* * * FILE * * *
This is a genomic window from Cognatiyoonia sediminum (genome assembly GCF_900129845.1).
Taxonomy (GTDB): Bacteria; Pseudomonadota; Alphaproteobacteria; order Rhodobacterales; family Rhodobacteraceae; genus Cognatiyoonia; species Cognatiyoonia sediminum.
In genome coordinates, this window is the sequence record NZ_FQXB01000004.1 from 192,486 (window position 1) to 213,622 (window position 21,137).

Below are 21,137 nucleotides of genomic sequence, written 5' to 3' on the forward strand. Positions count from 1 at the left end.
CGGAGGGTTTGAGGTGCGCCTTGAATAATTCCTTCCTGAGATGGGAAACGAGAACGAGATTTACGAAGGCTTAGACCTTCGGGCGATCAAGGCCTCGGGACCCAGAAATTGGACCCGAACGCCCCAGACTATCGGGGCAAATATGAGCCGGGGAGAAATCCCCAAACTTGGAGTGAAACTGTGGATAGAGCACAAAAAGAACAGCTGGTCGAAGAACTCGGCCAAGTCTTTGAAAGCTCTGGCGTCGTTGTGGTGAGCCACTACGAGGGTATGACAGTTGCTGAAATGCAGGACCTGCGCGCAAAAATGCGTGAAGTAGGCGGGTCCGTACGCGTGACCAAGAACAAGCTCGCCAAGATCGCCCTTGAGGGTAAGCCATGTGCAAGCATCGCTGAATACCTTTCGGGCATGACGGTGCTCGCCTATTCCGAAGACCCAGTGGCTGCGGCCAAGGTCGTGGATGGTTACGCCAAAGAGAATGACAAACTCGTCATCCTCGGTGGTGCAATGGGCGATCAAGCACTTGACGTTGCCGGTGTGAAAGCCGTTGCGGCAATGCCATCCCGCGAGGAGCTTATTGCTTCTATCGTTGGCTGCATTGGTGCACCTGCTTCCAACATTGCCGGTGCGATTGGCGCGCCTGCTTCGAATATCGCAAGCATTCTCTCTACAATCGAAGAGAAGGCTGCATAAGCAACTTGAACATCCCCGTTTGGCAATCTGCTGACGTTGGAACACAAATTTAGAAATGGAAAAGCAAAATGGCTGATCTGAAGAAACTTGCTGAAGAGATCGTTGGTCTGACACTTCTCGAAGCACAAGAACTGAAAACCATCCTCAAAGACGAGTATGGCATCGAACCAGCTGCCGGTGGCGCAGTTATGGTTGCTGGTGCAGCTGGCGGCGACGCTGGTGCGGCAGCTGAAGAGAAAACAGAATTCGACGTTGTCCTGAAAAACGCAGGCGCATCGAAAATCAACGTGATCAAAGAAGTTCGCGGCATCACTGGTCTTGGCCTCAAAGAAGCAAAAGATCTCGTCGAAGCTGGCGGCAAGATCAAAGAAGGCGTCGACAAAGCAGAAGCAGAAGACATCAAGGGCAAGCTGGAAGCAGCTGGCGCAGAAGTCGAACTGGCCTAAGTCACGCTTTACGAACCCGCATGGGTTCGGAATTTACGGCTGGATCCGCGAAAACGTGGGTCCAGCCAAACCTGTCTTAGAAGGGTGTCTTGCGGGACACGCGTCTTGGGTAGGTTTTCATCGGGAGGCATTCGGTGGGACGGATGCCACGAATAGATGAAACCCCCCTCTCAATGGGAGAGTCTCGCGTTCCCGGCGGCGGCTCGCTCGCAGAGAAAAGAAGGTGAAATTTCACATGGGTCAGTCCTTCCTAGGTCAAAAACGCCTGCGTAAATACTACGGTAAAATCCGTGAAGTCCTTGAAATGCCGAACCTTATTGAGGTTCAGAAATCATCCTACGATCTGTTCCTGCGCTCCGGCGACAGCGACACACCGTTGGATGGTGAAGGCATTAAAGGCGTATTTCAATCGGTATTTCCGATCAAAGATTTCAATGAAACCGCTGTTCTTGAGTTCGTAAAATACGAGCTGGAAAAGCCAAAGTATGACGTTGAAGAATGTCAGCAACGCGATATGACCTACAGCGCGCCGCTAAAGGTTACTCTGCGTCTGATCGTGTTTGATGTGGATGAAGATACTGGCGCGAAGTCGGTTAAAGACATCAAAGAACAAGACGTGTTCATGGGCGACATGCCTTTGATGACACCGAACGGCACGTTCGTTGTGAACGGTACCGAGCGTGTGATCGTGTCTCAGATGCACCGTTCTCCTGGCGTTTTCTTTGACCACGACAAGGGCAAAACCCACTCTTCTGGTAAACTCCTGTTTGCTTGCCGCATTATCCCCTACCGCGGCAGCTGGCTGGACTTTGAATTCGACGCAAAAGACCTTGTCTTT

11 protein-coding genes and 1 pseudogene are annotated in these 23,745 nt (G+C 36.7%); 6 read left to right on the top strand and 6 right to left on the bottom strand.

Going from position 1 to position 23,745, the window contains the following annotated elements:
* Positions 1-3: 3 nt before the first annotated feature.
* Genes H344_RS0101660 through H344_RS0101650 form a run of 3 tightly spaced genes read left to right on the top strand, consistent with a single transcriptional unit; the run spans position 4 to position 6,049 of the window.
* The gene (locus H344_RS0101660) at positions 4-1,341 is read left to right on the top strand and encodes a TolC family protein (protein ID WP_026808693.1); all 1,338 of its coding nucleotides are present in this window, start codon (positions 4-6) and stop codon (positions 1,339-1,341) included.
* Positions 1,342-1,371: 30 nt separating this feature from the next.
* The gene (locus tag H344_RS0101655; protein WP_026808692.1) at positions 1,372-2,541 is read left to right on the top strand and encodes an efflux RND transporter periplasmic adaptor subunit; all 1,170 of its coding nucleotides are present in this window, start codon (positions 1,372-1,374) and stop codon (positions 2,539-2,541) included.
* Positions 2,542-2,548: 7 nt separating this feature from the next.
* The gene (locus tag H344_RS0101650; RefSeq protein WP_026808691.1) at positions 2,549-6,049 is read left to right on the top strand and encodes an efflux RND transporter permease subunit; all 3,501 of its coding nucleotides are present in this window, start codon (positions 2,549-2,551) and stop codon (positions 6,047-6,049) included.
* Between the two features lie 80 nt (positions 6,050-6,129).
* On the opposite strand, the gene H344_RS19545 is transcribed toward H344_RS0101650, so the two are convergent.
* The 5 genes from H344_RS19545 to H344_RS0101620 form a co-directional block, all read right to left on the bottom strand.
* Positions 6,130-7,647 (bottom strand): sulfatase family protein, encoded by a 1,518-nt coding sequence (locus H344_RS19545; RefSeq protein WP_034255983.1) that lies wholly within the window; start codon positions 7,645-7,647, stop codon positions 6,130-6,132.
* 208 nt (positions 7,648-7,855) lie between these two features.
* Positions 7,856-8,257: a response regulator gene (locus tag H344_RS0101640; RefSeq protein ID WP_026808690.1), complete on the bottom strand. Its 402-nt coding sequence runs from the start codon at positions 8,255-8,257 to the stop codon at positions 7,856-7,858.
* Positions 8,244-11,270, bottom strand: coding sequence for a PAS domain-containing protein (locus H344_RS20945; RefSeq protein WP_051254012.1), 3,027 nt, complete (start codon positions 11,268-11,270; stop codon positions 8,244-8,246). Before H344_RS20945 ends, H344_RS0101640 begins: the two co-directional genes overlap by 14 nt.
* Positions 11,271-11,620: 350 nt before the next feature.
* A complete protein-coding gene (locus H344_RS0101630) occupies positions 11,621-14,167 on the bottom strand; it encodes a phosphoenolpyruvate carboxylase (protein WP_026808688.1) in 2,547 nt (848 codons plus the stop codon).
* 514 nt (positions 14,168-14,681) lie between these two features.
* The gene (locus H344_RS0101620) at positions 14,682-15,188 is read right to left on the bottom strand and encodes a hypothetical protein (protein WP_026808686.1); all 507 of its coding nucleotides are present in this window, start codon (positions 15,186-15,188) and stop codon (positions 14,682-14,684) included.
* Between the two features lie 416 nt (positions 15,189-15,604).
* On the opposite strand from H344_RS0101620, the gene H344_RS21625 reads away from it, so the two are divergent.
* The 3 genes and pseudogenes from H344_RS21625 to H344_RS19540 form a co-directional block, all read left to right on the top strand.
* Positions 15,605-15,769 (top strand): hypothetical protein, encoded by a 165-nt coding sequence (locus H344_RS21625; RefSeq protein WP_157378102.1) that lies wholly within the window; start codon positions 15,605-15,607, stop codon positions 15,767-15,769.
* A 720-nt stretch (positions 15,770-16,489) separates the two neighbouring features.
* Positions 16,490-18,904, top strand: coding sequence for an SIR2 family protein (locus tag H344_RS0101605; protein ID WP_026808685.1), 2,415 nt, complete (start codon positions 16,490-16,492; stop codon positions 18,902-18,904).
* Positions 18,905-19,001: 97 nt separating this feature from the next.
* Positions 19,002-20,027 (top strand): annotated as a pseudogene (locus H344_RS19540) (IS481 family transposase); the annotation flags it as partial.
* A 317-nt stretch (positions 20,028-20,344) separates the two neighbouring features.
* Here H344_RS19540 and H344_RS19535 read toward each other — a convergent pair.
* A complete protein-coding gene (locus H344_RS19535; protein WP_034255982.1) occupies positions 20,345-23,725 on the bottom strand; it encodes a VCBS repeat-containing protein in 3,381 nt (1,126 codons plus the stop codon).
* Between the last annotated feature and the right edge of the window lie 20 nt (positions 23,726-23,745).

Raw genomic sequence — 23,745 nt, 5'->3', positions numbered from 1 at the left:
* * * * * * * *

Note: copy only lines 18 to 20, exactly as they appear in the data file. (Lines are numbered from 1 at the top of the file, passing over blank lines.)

* Positions 6,130-7,647 (bottom strand): sulfatase family protein, encoded by a 1,518-nt coding sequence (locus H344_RS19545; RefSeq protein WP_034255983.1) that lies wholly within the window; start codon positions 7,645-7,647, stop codon positions 6,130-6,132.
* 208 nt (positions 7,648-7,855) lie between these two features.
* Positions 7,856-8,257: a response regulator gene (locus tag H344_RS0101640; RefSeq protein ID WP_026808690.1), complete on the bottom strand. Its 402-nt coding sequence runs from the start codon at positions 8,255-8,257 to the stop codon at positions 7,856-7,858.